Stop vilifying people because of their work choices
- Published: 15 May 2010
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A religious group who claimed sex work harms women and breaks up marriages has been forced to apologise to sex workers in Tasmania, Australia. But at what point does religion become bigotry in disguise, and is an apology enough, asks Emily Fletcher.
I am a sex worker. I have been a sex worker for over a decade. I am selective when sharing details of my working life.
So few within the community truly understand what my occupation entails, yet so many appear to have an opinion, not only of my job, but also an estimation of the kind of person I must be.
None have cast judgment as harshly and with such veracity as organisation known simply as The Family Protection Society.
This group of Tasmanians have stated that my work may lead me to develop a mental illness, that I am an uncaring mother, that I have no self-respect and my personal favourite: that the burden of breaking up Tasmanian marriages lays firmly on my shoulders.
The statements were not made in private, nor were there made to me as an individual. Disgustingly, they were published in Hobart’s daily newspaper and they were directed at all those whom they deemed to be working in “prostitution”.
Now that same paper has printed the following apology:
The Family Protection Society apologises to the sex workers of Tasmania and Scarlet Alliance for any hurt and distress caused to sex workers by statements made by the Family Protection Society and published in the Mercury Newspaper.
Scarlet Alliance is the national sex worker organisation in Australia. Upon enquiring about the reasons for the apology to be given all Scarlet Alliance were able to say is:
“Scarlet Alliance commenced action under the Tasmanian Anti-Discrimination Act, 1998 in relation to the Family Protection Society. A conciliation process was held and an apology given and published by the Family Protection Society which advertises in the Mercury.”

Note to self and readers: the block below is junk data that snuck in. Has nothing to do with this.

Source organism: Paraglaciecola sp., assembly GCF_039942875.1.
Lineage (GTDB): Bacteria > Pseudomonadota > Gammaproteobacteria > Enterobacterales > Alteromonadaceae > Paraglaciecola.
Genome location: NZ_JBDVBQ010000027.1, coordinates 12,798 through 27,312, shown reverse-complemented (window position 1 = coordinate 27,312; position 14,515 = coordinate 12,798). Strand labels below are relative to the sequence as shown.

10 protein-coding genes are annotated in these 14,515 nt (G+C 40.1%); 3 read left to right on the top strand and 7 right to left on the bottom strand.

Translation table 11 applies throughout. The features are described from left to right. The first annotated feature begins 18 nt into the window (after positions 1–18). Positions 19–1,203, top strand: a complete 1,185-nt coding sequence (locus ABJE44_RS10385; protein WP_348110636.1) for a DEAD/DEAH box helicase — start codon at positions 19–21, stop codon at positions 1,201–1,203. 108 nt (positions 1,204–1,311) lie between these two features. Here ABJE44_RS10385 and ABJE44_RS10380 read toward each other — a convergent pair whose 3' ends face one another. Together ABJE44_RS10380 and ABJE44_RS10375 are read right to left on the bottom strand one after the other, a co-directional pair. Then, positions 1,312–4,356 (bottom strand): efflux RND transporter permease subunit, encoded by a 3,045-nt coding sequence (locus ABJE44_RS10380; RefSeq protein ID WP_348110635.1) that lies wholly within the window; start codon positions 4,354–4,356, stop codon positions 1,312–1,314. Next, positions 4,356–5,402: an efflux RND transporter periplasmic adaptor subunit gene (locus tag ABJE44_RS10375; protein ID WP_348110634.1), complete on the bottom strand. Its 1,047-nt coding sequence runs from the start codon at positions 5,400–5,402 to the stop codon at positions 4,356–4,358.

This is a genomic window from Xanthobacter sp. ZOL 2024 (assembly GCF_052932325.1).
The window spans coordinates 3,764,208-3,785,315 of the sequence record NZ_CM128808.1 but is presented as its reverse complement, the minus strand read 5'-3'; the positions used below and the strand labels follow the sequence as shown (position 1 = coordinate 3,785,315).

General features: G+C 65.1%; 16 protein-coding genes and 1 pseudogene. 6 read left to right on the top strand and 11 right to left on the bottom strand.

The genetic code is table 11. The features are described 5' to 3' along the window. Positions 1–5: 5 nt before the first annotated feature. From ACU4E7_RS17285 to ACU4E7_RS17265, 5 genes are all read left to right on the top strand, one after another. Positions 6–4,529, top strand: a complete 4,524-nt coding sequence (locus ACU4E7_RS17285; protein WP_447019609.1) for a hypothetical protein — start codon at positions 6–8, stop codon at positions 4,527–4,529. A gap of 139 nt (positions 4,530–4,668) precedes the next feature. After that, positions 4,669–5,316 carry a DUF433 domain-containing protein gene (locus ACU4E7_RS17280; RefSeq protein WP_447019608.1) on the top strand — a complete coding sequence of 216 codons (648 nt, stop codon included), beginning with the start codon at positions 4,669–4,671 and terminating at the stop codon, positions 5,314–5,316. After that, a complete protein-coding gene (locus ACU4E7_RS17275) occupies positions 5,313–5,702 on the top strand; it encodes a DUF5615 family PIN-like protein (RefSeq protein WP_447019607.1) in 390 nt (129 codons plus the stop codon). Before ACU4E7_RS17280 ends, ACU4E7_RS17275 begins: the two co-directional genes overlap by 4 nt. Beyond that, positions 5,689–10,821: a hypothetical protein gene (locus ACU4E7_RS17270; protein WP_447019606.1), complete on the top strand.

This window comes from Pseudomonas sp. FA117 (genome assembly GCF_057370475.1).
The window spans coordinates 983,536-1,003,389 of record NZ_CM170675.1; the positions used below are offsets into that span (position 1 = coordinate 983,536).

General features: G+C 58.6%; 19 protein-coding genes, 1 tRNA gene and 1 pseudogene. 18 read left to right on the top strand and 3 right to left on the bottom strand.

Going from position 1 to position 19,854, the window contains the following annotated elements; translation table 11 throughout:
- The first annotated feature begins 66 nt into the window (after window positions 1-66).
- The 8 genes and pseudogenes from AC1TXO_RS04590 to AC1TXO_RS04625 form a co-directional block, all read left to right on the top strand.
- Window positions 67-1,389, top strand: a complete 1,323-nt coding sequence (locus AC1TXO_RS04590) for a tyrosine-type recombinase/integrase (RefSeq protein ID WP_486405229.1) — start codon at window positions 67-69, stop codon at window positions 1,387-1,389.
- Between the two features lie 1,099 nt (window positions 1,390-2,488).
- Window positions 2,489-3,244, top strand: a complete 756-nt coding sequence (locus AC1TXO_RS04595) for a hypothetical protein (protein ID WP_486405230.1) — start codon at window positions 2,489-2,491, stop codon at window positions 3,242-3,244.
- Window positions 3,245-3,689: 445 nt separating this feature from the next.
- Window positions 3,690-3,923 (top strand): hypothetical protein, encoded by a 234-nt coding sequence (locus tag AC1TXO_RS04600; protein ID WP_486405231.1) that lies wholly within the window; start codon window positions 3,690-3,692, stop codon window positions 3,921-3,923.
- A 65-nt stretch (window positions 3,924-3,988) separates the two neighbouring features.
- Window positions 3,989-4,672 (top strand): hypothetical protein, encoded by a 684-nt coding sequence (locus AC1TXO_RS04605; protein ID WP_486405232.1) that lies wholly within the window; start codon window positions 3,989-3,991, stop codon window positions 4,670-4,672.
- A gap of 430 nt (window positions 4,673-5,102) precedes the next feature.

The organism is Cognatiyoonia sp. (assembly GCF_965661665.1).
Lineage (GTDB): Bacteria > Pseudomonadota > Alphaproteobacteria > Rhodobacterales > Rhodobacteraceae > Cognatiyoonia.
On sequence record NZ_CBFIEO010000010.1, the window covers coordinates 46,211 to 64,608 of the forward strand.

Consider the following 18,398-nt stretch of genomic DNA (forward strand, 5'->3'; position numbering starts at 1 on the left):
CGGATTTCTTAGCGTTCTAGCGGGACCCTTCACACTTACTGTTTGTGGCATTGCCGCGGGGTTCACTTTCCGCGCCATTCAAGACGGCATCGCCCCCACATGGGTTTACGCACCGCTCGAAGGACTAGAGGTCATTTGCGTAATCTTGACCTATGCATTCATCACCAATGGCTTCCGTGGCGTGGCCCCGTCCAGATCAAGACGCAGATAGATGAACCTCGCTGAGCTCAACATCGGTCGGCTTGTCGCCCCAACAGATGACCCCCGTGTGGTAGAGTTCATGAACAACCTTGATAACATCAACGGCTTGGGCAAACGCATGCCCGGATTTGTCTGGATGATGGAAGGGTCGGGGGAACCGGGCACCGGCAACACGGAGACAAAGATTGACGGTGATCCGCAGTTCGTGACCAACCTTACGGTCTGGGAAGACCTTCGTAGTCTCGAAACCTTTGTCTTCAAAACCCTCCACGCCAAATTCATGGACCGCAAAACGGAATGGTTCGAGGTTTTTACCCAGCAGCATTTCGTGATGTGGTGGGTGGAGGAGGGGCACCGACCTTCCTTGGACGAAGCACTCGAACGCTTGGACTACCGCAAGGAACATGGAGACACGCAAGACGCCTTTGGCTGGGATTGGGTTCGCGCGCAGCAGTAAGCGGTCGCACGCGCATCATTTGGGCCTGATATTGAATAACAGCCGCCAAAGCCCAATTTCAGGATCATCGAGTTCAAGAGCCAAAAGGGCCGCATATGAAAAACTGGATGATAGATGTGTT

Scarlet Alliance’s Tasmanian spokesperson Jade Barker was unable to offer anything further, saying only that the apology was a result of a conciliation and so as the Office of the Anti-Discrimination Commissioner, may provide a conciliation service that is neutral and impartial all proceedings must remain confidential.
Jade explained that when signing the agreement it was enforceable, as if it were an order made by the Anti-Discrimination Tribunal and disclosing anything further may result in action under the criminal code.
I know that Scarlet Alliance has been advocating for anti-discrimination laws throughout Australia to address the unacceptably high levels of discrimination that sex workers experience.
I consider myself fortunate in the ability to access support and assistance from Scarlet Alliance and by no means am I diminishing the achievement of forcing this apology. I feel confident that, like me, all Tasmanian sex workers are grateful.
But is the apology enough and am I being ungracious in asking for a more genuine acknowledgement of wrong doing on their behalf? Is this another case of cruel fanaticism being condoned in the name of religion or even worse, as is with this case, the name of family values?
Like all sex workers I have a family and it is my responsibility to care for and protect them from extremism and hatred.
I don’t simply want the Family Protection Society to apologise to me, I want them to apologise to the entire community for setting a moral tone of discrimination and fear.
I want them to apologise for the presumption that they may care for my family with more vigour than I.
And most importantly I want them to say they were wrong.
The most disingenuous argument in acceptance of these discriminatory advertisements, has been the excuse that not everybody in the community thinks that way. Indifference is simply not enough.
I want to know who is The Family Protection Society? A Google search brings up no website or information about this group.
Who pays for the publication of these ads and how is it that they can ask for donations? The Family Protection Society’s affiliation with the church means it is tax-exempt, meaning that I as a taxpayer am subsidising their fanatical and hateful rhetoric.
If I am prepared to stand up and be counted, so must the members of the Family Protection Society.
‘Separate but equal’ is an attitude that always emphasises ‘separate’, not equality and while I have the grace to accept the apology given, I do not, and will not, accept that my choice of works entitles anyone to publicly vilify me.
Emily Fletcher is a 32-year-old Tasmanian sex worker. Visit the Scarlet Alliance website for information relating to sex worker rights in Australia.